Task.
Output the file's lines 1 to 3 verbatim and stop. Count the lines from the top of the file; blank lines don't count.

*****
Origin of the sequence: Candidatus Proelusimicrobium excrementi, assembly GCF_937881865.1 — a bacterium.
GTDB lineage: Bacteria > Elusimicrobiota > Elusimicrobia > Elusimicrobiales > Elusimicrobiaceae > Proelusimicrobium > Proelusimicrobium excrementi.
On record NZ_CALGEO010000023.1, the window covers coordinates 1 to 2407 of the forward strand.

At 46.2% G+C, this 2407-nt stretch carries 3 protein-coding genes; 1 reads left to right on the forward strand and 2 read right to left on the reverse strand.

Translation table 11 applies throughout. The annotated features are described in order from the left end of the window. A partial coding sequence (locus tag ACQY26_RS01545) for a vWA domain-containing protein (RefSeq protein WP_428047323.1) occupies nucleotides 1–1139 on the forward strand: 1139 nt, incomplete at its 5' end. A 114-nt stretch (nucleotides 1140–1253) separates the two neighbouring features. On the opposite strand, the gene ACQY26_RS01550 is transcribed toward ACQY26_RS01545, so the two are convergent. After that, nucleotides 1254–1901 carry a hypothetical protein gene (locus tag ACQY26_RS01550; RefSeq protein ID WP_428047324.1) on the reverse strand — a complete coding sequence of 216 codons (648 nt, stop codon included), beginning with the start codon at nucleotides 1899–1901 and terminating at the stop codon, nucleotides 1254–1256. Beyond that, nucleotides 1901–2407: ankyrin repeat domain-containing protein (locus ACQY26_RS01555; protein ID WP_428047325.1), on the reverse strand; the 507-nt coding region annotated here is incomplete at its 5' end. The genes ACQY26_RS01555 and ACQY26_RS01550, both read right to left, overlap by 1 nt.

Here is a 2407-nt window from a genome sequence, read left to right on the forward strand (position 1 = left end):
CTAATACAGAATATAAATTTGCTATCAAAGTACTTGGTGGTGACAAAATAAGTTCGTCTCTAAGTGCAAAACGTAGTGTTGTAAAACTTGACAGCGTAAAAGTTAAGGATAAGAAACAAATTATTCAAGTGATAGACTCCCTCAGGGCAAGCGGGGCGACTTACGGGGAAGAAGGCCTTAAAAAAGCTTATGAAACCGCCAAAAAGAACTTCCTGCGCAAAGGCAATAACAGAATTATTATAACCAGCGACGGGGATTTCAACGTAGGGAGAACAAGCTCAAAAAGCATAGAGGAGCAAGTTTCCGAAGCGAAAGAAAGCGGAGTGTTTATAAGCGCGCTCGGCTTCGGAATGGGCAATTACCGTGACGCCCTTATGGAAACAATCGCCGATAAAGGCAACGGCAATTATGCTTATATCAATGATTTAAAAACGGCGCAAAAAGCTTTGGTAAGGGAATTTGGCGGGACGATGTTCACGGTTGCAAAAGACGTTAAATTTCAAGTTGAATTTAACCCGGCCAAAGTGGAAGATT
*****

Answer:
Origin of the sequence: Candidatus Proelusimicrobium excrementi, assembly GCF_937881865.1 — a bacterium.
GTDB lineage: Bacteria > Elusimicrobiota > Elusimicrobia > Elusimicrobiales > Elusimicrobiaceae > Proelusimicrobium > Proelusimicrobium excrementi.
On record NZ_CALGEO010000023.1, the window covers coordinates 1 to 2407 of the forward strand.